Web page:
CIT 594 Turing Machine to Unrestricted Grammar
Spring 2012, David Matuszek

I think the trouble I had in class was simply that I got mixed up about which direction I was going: TM to unrestricted grammar, or the reverse.

In any case, here's an example of a Turing Machine that adds 1 to a binary number. The Turing Machine starts with the read/write head on the leftmost digit and ends with the read/write head on the rightmost digit.

Turing Machine Grammar Comments
Input tape: 101 S → #s101#

The initial production (only) of the grammar specifies the desired input string.

Abbreviations: s=start, a=add1, f=finish, h=halt.

start 0 0 R start
start 1 1 R start

start # # L add1
s0 → 0s
s1 → 1s

0s# → a0#
1s# → a1#
#s# → a##
As with MPCP, going right is a single production; going left requires a separate production for each tape symbol.
add1 1 0 L add1



add1 0 1 R finish
add1 # 1 R finish
0a1 → a00
1a1 → a00
#a1 → a#0

a0 → 1f
a# → 1f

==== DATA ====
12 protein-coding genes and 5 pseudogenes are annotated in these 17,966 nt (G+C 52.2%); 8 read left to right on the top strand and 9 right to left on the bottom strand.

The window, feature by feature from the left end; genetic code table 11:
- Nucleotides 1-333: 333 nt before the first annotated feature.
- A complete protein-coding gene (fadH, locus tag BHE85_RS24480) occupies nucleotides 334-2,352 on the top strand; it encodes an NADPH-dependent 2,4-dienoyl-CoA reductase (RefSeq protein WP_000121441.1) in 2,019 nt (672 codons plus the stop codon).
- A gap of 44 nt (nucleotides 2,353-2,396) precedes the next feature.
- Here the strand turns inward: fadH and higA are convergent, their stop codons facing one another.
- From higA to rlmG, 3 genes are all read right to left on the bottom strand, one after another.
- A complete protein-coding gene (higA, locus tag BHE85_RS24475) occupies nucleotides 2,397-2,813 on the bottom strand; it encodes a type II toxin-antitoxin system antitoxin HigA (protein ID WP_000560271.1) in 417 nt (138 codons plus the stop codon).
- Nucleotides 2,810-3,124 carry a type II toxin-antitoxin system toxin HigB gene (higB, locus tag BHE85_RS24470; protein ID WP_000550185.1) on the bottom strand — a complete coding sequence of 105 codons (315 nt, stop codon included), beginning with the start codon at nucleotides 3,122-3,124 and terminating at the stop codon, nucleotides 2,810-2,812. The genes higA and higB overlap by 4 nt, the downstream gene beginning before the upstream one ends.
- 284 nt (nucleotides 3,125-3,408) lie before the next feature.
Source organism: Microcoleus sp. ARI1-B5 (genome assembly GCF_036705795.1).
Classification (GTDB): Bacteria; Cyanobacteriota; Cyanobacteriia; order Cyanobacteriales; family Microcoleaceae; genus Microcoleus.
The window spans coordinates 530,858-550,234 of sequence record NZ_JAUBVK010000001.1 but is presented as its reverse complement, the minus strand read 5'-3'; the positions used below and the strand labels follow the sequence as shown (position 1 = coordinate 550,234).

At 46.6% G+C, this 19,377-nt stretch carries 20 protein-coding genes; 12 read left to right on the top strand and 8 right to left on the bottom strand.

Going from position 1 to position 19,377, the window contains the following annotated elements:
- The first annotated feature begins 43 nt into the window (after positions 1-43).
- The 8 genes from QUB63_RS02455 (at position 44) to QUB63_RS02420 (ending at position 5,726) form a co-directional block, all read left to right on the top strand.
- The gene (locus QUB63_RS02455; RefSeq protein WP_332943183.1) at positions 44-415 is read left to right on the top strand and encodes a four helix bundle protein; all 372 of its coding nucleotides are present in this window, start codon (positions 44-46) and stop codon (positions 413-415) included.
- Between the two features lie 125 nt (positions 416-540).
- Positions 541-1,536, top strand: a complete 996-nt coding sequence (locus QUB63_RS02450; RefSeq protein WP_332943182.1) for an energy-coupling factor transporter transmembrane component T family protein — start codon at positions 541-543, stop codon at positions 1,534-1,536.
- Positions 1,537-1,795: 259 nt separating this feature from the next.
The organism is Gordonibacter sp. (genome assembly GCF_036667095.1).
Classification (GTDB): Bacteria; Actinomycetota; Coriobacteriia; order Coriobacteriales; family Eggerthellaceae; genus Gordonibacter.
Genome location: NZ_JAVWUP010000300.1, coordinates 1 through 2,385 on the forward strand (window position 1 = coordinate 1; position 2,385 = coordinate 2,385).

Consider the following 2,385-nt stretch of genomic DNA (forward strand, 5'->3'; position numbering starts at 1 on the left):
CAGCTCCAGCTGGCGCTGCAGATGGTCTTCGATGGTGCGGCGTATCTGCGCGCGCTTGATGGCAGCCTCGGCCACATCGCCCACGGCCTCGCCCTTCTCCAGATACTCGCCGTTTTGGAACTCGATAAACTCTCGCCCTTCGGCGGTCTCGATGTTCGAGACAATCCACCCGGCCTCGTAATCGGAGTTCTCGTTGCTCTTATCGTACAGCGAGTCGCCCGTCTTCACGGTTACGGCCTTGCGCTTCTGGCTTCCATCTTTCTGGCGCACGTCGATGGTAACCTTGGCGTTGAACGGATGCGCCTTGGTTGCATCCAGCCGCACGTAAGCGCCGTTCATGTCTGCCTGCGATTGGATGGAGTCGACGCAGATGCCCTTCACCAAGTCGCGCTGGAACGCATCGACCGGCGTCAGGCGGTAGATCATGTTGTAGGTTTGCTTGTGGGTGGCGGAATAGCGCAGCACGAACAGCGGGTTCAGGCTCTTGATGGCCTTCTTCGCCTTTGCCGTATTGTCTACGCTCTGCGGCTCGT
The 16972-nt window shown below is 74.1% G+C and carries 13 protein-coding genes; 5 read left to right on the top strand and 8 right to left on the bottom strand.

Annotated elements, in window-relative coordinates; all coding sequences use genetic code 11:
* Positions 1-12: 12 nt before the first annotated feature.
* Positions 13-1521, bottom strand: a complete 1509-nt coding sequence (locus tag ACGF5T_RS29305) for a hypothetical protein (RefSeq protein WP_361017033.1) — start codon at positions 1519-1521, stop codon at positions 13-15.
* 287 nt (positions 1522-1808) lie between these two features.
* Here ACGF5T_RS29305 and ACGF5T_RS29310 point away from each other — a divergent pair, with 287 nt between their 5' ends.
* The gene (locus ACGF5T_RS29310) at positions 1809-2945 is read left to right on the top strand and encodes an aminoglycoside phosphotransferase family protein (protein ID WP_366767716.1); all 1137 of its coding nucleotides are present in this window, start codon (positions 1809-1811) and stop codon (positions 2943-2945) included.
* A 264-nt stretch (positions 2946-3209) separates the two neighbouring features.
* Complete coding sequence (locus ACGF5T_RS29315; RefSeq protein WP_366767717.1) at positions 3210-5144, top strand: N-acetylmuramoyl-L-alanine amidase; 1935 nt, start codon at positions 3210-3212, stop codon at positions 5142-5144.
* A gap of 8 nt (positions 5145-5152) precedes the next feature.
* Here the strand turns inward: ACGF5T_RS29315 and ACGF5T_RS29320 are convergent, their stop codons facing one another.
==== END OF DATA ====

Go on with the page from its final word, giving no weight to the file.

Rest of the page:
For a move to the left,
qx a b L qy   becomes  cqxa → qycb
for every c in the tape alphabet.

For a move to the right,
qx a b R qy   becomes   qxa → bqy
finish 0 0 R finish
finish 1 1 R finish

finish # # L halt
f0 → 0f
f1 → 1f

0f# → h0#
1f# → h1#
By just following the rules, we should have the production
#f# → h##, but we don't really need that one.

Here's an example of using both the Turing Machine and the Unrestricted Grammar to add 1 to the binary number 101:

Turing Machine example using 101 Transition to use Unrestricted Grammar example using 101 Production to use
0 start  101 start 1 1 R start S → #s101# s1 → 1s
1 start  101 start 0 0 R start → #1s01# s0 → 0s
2 start  101 start 1 1 R start → #10s1# s1 → 1s
3 start  101  start # # L add1 → #101s# 1s# → a1#
4 add1   101 add1 1 0 L add1 → #10a1# 0a1 → a00
5 add1   100 add1 0 1 R finish → #1a00# a0 → 1f
6 finish 110 finish 0 0 R finish → #11f0# f0 → 0f
7 finish 110  finish # # L halt → #110f# 0f# → h0#
8 halt   110   → #11h0#